Ethnic diversity is increasing in most advanced countries, driven mostly by sharp increases in immigration. In the long run immigration and diversity are likely to have important cultural,
economic, fiscal, and developmental benefits. In the short run, however, immigration and ethnic diversity tend to reduce social solidarity and social capital. New evidence from the US suggests
that in ethnically diverse neighborhoods residents of all races tend to ‘hunker down’. Trust (even of one’s own race) is lower, altruism and community cooperation rarer, friends fewer. In the long run, however, successful immigrant societies have overcome such fragmentation by creating new, cross-cutting forms of social solidarity and more encompassing identities. Illustrations of becoming comfortable with diversity are drawn from the US military, religious institutions, and earlier waves of American immigration.
by James Laurence; Lee Bentley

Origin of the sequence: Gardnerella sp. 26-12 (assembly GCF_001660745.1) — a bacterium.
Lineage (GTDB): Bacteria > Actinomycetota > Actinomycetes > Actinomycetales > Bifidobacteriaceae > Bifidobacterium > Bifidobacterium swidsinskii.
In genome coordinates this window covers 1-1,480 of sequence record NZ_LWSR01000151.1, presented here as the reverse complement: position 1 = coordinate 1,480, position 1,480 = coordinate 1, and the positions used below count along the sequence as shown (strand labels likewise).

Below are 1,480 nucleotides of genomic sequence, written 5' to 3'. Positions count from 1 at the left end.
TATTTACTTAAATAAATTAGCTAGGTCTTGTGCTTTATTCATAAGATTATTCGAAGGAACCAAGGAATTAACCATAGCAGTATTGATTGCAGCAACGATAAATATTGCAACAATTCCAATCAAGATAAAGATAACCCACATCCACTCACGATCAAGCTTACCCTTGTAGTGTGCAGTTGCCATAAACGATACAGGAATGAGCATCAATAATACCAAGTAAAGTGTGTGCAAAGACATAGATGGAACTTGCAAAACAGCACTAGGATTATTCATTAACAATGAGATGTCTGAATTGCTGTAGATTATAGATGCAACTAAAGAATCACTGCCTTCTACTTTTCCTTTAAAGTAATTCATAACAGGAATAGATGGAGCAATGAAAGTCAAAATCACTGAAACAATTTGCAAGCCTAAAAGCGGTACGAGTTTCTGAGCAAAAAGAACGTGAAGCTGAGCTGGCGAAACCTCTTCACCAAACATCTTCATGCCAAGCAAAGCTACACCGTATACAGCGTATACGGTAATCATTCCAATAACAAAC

Studies demonstrate a negative association between community ethnic diversity and indicators of social cohesion (especially attitudes towards neighbours and the community), suggesting diversity causes a decline in social cohesion. However, to date, the evidence for this claim is based solely on cross-sectional research. This article performs the first longitudinal test of the impact of diversity, applying fixed-effects modelling methods to three waves of panel data from the British Household Panel Survey, spanning a period of 18 years. Using an indicator of affective attachment, the findings suggest that changes in community diversity do lead to changes in attitudes towards the community. However, this effect differs by whether the change in diversity stems from a community increasing in diversity around individuals who do not move ( stayers ) or individuals moving into more or less diverse communities (movers). Increasing diversity undermines attitudes among stayers. Individuals who move from a diverse to a homogeneous community report improved attitudes. However, there is no effect among individuals who move from a homogeneous to a diverse community. This article provides strong evidence that the effect of community diversity is likely causal, but that prior preferences for/against out-group neighbours may condition diversity’s impact. It also demonstrates that multiple causal processes are in operation at the individual-level , occurring among both stayers and movers , which collectively contribute to the emergence of average cross-sectional differences in attitudes between communities. Unique insights into the causal impact of community disadvantage also emerge.